Indiana Code section 35-47-6-1.3 states as follows:
A person who knowingly or intentionally enters an area of an airport to which access is controlled by the inspection of persons and property while the person:
(A) a firearm;
(B) an explosive; or
(C) any other deadly weapon; or
(2) has access to property that contains:
(A) a firearm;
(B) an explosive; or
(C) any other deadly weapon;
commits a class A misdemeanor.
Kribs argues that the State failed to prove beyond a reasonable doubt that he knowingly or intentionally possessed a firearm and that he entered an area of the airport to which access is controlled.
Kribs argues that the State failed to prove that he knew he was carrying the handgun, emphasizing the general rule that “unless the statute defining the offense provides otherwise, if a kind of culpability is required for commission of an offense, it is required with respect to every material element of the prohibited conduct.” Ind.Code § 35-41-2-2(d). The same statute defines “intentionally” and “knowingly” as follows:
(a) A person engages in conduct “intentionally” if, when he engages in the conduct, it is his conscious objective to do so.
(b) A person engages in conduct “knowingly” if, when he engages in the conduct, he is aware of a high probability that he is doing so.
I.C. § 35-41-2-2(a)-(b).
Here, the undisputed evidence offered at trial established that Kribs forgot that his handgun was in the inside pocket of his jacket when he entered the security checkpoint and placed it on the X-ray machine's conveyor belt. Kribs contends that whether he should have known that he was carrying a handgun is beside the point; the State is required to prove beyond a reasonable doubt that he actually knew that he was carrying the weapon.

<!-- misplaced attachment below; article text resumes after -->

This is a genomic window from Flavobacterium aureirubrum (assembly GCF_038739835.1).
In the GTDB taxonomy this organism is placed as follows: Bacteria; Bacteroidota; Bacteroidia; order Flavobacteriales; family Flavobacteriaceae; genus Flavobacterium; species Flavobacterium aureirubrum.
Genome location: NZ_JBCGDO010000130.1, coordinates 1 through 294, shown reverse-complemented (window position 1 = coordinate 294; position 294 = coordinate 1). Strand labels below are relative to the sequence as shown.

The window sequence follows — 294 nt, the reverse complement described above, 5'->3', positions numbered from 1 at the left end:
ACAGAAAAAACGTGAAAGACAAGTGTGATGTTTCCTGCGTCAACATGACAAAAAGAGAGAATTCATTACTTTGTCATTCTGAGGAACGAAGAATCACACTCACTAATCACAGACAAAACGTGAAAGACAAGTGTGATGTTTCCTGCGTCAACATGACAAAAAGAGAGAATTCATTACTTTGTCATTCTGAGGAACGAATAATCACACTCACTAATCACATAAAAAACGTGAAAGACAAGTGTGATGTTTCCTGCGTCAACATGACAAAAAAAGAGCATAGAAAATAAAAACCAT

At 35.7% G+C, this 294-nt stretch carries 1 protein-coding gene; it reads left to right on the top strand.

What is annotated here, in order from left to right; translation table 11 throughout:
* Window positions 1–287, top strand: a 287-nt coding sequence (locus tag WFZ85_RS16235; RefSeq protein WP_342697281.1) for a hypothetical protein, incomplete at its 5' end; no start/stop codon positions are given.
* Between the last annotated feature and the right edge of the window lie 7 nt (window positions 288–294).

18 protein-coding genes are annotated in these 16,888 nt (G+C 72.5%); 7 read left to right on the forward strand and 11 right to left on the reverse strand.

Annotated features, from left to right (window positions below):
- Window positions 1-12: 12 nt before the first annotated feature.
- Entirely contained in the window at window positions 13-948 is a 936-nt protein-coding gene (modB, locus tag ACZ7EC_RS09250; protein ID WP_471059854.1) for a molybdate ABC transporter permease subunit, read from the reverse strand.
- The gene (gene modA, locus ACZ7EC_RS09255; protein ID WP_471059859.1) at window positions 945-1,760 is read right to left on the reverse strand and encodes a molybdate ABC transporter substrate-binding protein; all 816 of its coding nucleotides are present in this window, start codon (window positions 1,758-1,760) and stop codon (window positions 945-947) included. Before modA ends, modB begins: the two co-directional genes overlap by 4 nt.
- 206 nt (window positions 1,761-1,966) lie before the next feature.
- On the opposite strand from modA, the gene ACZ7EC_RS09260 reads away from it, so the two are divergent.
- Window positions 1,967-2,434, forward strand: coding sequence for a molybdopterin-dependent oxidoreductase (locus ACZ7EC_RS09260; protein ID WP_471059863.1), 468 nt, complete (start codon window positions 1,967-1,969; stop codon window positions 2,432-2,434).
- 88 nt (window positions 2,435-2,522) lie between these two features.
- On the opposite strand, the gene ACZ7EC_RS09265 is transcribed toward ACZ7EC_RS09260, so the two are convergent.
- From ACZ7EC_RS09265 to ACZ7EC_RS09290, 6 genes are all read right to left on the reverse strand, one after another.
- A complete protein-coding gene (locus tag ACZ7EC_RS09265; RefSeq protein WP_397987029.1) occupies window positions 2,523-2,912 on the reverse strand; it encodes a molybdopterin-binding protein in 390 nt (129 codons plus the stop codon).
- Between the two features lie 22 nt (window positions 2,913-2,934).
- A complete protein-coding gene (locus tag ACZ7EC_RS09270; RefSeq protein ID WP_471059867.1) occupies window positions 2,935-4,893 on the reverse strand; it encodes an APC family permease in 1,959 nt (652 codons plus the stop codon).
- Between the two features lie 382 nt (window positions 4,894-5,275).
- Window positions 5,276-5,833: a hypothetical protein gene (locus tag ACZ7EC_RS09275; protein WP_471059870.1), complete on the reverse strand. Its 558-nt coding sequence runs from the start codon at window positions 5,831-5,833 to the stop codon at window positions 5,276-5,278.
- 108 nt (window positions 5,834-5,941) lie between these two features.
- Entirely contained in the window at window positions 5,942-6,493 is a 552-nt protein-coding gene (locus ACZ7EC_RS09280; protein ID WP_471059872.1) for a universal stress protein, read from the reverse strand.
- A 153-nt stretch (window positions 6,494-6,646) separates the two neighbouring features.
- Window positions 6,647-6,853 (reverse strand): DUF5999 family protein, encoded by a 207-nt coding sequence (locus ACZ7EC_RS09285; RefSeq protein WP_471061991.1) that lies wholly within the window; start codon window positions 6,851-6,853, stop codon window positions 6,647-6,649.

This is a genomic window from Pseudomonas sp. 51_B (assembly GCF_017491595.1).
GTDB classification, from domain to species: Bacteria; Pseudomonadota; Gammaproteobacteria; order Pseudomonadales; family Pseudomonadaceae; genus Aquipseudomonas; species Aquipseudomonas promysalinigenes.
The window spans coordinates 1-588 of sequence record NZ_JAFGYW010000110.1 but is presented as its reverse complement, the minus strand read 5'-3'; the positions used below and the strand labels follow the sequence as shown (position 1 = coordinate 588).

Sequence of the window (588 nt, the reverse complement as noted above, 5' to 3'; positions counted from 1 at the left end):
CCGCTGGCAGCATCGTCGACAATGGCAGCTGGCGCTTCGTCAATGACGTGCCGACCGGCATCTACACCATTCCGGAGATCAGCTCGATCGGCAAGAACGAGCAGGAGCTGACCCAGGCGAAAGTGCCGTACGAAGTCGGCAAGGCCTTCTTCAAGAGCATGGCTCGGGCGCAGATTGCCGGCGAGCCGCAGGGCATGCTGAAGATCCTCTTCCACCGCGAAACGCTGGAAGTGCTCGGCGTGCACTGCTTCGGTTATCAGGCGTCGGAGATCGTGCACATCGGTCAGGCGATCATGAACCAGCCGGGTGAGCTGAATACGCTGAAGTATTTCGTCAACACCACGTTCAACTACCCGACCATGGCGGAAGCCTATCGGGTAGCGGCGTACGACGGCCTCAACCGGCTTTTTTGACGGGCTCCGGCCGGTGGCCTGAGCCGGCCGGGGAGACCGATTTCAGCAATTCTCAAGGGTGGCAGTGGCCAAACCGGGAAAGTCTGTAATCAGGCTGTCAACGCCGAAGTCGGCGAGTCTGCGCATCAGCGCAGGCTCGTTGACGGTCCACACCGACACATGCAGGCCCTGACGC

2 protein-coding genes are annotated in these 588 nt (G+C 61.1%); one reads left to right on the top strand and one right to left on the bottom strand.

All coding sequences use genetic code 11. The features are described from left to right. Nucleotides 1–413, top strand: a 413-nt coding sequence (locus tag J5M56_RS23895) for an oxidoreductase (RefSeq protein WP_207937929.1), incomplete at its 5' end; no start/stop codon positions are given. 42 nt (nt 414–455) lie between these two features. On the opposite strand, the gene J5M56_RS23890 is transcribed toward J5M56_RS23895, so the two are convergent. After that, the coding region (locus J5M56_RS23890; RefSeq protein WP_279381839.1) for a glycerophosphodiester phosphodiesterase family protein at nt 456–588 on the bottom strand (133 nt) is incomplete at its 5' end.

Had the trial court remained silent, we would likely have affirmed Kribs's conviction. In such a situation, we could have inferred that the trial court did not believe Kribs's version of events or that it gave more weight to the evidence highlighted by the State that Kribs always carried the handgun in his jacket pocket. We would not have second-guessed such an assessment of the evidence.
As noted above, however, the trial court stated that it believed that Kribs “didn't remember” that he had the handgun in his possession when he entered the airport and that there was no “malicious intent” involved. Tr. p. 27. We agree with Kribs that “[m]ere forgetfulness does not satisfy the knowledge or intent requirement set out by the statute.” Reply Br. p. 3. The trial court observed the witnesses, weighed the evidence, and concluded that Kribs was unaware he had the handgun in his possession when he entered the airport and placed it on the x-ray conveyor belt. Under these circumstances, we can only find that the State failed to prove beyond a reasonable doubt that Kribs knowingly or intentionally possessed a handgun at the time of the events in question.
The judgment of the trial court is reversed.
1. Ind.Code § 35-47-6-1.3(1)(A).
BAKER, Chief Judge.
BAILEY, J., and ROBB, J., concur.